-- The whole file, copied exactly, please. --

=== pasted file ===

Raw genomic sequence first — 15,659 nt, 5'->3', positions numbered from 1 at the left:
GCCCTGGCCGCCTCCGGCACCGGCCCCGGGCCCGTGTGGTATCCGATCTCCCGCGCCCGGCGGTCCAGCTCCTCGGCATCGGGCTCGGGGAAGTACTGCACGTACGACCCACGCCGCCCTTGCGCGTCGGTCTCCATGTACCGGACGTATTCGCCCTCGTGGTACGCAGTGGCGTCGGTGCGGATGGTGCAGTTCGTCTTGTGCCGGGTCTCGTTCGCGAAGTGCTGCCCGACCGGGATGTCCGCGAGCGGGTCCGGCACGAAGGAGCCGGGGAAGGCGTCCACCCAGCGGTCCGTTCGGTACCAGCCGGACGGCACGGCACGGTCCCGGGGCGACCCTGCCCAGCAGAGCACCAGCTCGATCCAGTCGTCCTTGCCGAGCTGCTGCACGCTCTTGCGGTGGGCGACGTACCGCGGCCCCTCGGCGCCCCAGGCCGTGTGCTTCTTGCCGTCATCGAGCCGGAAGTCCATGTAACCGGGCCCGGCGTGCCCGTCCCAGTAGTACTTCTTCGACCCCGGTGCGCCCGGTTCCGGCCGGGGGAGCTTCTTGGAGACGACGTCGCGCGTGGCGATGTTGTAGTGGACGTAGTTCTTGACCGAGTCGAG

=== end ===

Raw genomic sequence first — 15,659 nt, 5'->3', positions numbered from 1 at the left:
GCCCTGGCCGCCTCCGGCACCGGCCCCGGGCCCGTGTGGTATCCGATCTCCCGCGCCCGGCGGTCCAGCTCCTCGGCATCGGGCTCGGGGAAGTACTGCACGTACGACCCACGCCGCCCTTGCGCGTCGGTCTCCATGTACCGGACGTATTCGCCCTCGTGGTACGCAGTGGCGTCGGTGCGGATGGTGCAGTTCGTCTTGTGCCGGGTCTCGTTCGCGAAGTGCTGCCCGACCGGGATGTCCGCGAGCGGGTCCGGCACGAAGGAGCCGGGGAAGGCGTCCACCCAGCGGTCCGTTCGGTACCAGCCGGACGGCACGGCACGGTCCCGGGGCGACCCTGCCCAGCAGAGCACCAGCTCGATCCAGTCGTCCTTGCCGAGCTGCTGCACGCTCTTGCGGTGGGCGACGTACCGCGGCCCCTCGGCGCCCCAGGCCGTGTGCTTCTTGCCGTCATCGAGCCGGAAGTCCATGTAACCGGGCCCGGCGTGCCCGTCCCAGTAGTACTTCTTCGACCCCGGTGCGCCCGGTTCCGGCCGGGGGAGCTTCTTGGAGACGACGTCGCGCGTGGCGATGTTGTAGTGGACGTAGTTCTTGACCGAGTCGAG